A hidden feature in the Chrome OS settings panel reveals upcoming support for Android apps. The feature is only implemented at the UI level, and Google has not officially confirmed anything yet.
The possible integration between Google's two main projects was spotted yesterday by a Reddit user who noticed a quick flash of text in his Chromebook's settings panel.
Taking a closer look, he discovered that Chrome OS was loading his settings page and then hiding one option. That option was filed under a new section called "Android Apps" and read "Enable Android Apps to run on your Chromebook."
Chrome OS is based on the Chromium project. The user dug around in Chromium's source code, and he discovered two clues of this feature already in the base project. One is in the UI translation section, and the other is in the "strings" section, a file holding a collection expressions that Chrome OS pulls and displays as labels next to UI elements.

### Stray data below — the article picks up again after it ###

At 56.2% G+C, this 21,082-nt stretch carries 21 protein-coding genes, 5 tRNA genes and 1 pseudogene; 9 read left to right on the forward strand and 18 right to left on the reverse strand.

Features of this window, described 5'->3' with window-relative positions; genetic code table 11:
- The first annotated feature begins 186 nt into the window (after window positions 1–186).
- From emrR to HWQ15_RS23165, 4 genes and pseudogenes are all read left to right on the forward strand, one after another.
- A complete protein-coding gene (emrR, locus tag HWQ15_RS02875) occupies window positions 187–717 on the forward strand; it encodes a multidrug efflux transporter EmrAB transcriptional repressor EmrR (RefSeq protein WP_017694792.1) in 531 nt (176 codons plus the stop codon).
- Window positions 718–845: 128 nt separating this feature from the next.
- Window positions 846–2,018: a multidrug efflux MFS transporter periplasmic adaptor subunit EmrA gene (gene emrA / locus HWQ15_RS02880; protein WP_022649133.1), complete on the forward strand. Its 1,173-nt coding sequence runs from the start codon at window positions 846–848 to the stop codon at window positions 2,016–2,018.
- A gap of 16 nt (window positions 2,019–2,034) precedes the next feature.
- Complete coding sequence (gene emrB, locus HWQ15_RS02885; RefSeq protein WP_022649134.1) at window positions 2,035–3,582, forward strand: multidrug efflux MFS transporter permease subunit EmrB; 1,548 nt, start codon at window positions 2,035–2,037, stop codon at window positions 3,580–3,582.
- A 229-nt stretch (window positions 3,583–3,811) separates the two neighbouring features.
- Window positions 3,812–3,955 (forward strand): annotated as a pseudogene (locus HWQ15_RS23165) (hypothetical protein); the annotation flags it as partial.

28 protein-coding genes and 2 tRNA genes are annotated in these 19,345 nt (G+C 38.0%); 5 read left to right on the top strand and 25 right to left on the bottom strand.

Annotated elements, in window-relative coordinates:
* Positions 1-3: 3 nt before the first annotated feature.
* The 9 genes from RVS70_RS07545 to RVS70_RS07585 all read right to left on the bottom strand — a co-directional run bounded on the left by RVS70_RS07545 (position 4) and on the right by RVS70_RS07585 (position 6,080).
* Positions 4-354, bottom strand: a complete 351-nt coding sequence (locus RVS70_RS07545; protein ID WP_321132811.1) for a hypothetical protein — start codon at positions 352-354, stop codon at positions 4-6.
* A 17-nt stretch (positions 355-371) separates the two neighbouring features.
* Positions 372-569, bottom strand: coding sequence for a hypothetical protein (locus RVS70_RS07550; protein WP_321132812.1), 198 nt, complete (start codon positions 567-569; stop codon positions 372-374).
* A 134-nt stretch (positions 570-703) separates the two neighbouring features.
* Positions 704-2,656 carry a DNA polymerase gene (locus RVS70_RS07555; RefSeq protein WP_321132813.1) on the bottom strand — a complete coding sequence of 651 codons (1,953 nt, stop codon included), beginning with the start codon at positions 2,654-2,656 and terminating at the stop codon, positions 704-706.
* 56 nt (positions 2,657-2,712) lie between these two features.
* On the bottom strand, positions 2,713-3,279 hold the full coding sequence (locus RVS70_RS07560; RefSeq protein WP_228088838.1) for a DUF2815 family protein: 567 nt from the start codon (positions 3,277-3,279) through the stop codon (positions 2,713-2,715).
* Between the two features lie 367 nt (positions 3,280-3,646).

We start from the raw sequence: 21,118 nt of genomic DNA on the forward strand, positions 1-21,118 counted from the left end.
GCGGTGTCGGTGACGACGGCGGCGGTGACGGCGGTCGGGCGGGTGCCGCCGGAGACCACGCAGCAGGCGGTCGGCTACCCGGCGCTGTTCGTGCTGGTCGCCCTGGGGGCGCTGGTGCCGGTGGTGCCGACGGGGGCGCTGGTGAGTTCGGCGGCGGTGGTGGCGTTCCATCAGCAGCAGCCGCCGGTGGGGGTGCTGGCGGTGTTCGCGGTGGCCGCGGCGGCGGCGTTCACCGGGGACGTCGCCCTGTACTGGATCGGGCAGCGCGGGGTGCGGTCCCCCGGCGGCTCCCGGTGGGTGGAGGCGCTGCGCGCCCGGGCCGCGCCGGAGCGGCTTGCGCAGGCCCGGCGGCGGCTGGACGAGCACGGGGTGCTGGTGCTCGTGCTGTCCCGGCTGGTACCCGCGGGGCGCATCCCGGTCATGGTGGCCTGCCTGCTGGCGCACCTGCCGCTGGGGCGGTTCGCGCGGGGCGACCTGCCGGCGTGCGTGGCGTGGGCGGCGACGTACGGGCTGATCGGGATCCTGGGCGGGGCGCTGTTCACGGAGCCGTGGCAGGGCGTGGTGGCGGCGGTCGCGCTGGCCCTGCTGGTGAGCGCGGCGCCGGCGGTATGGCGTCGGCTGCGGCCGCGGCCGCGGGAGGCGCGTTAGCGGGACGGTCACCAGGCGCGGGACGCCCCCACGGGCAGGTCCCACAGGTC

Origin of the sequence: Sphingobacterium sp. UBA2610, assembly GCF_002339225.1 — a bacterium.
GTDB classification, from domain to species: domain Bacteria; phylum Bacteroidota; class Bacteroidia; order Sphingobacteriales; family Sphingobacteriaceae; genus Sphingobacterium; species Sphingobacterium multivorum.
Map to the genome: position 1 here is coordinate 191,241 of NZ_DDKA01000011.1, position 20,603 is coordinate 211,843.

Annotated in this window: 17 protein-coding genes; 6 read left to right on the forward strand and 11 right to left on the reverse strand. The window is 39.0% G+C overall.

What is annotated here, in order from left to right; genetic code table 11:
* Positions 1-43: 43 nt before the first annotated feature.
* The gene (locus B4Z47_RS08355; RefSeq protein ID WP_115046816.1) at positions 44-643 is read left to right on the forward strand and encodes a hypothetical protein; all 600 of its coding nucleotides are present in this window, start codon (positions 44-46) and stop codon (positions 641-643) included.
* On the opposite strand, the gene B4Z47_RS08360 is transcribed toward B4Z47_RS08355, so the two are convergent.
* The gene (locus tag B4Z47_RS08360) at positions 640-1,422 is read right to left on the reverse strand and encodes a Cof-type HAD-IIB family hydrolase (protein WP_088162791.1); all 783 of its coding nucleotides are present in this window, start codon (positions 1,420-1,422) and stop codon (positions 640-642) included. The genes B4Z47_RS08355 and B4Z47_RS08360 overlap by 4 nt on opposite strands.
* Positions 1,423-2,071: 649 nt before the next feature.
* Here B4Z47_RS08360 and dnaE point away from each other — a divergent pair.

Checking the "strings" section Git file history, we can see that these changes were added starting with February 1, 2016, and continued for the last three months.
Some of the strings found in this file reveal that Google is testing a Google Play Store integration inside Chrome OS. One line reads "Google Play store now on your [device version] Chromebook."
Checking this option started a Google Play Store window, which at the time of writing was not working, never going beyond a landing page.
Google I/O, the company's annual conference where it announces most of its major services is scheduled on from May 18 to May 20.
In October 2015, there were rumors of Google merging ChromeOS into Android, which the company crushed a few days later. At how things are looking right now, it appears that Google may be testing a way to make the two OSs inter-operate, not merge.
At the end of 2016, we reported that Chromebooks were a hit in the educational sector where they provided cheap portable laptops for students and university personnel. With a fully-working Play Store integration, Chromebooks may also become appealing to users that might need a cheaper laptop for home use. Softpedia has reached out to Google for comment.